Behavior Bucks

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We needed a way to motivate our children to be cooperative, particularly with school.  We tried taking away privileges for misbehavior.  But much to my dismay, no amount of revoking privileges and threatening was very effective.  Since our previous discipline procedure has been ineffective, we decided to veer more towards the positive reinforcement route.  My husband came up with the idea of allowing our children to earn tokens for good behavior, which they can redeem later for things they want.  Then we got to work on devising a monetary system.

Here’s what we came up with–

Our Behavior Bucks

Each day, one Behavior Buck is earned simply for doing schoolwork and chores without (too much) complaint.  If there is whining about school or “forgetting” to do chores, then the child will not earn a Behavior Buck for the day.

We will also randomly reward additional Behavior Bucks when we notice our children doing a good job or exceeding expectation, or when they agree to do an extra job.  Being exceptionally helpful at entertaining and running after younger siblings during doctor’s appointments, for instance, is deserving of an extra Behavior Buck.  Or when the piano teacher says that lesson went really well that week, I also hand out an extra Behavior Buck.

Occasionally, I issue a “ticket”, in which a Behavior Buck must be paid to mom or dad for refusal to be obedient, lying, throwing tantrums, etc.  This does not happen very often, because I have angel children, of course! 😉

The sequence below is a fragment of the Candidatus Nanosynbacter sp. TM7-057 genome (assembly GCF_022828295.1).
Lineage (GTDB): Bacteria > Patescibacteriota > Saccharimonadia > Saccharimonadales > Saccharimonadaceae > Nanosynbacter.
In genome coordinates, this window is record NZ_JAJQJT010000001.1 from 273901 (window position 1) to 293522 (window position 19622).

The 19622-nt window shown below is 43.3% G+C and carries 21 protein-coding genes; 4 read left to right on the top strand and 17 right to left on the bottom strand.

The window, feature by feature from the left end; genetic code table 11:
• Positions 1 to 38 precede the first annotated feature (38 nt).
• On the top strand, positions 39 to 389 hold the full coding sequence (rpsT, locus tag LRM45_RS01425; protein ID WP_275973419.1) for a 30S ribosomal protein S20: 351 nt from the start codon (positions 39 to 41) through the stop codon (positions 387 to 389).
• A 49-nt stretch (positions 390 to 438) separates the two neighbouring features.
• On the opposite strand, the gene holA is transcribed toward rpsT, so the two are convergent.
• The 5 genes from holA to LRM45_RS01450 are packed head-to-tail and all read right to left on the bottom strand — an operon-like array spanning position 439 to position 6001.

Then, we brainstormed things that are enjoyable for kids, keeping in mind what our children find particularly enticing.  We decided on prices for each thing; then, I designed, printed, and laminated reward cards.

Behavior Redemption Behavior Redemption pg2 Behavior Redemption pg3

Ideally, we open the “Family Store” just before dinner, where the children have a chance to redeem Behavior Bucks.  We have all the reward cards in the Family Store, along with some extra goodies (bubble bath, inexpensive toys, etc) that they can buy.

As your children’s interests evolve, so do your Behavior Buck rewards.  For instance, my boys are trying to earn money for Cub Scout day camp right now.  So we introduced a new Behavior Buck redemption option for earning money for day camp:  2 Behavior Bucks can be traded in for $1.

Of course, it doesn’t matter how grand an idea or system is if you don’t have buy-in.  It is important to really know your children and what motivates them.  I am confident that as our children grow and mature, a “trip to the swings” won’t be enticing any more.  As our children reach adolescence, we’ll probably begin paying in “real” money rather than Behavior Bucks.  But I LOVE how effective our Behavior Bucks have been!

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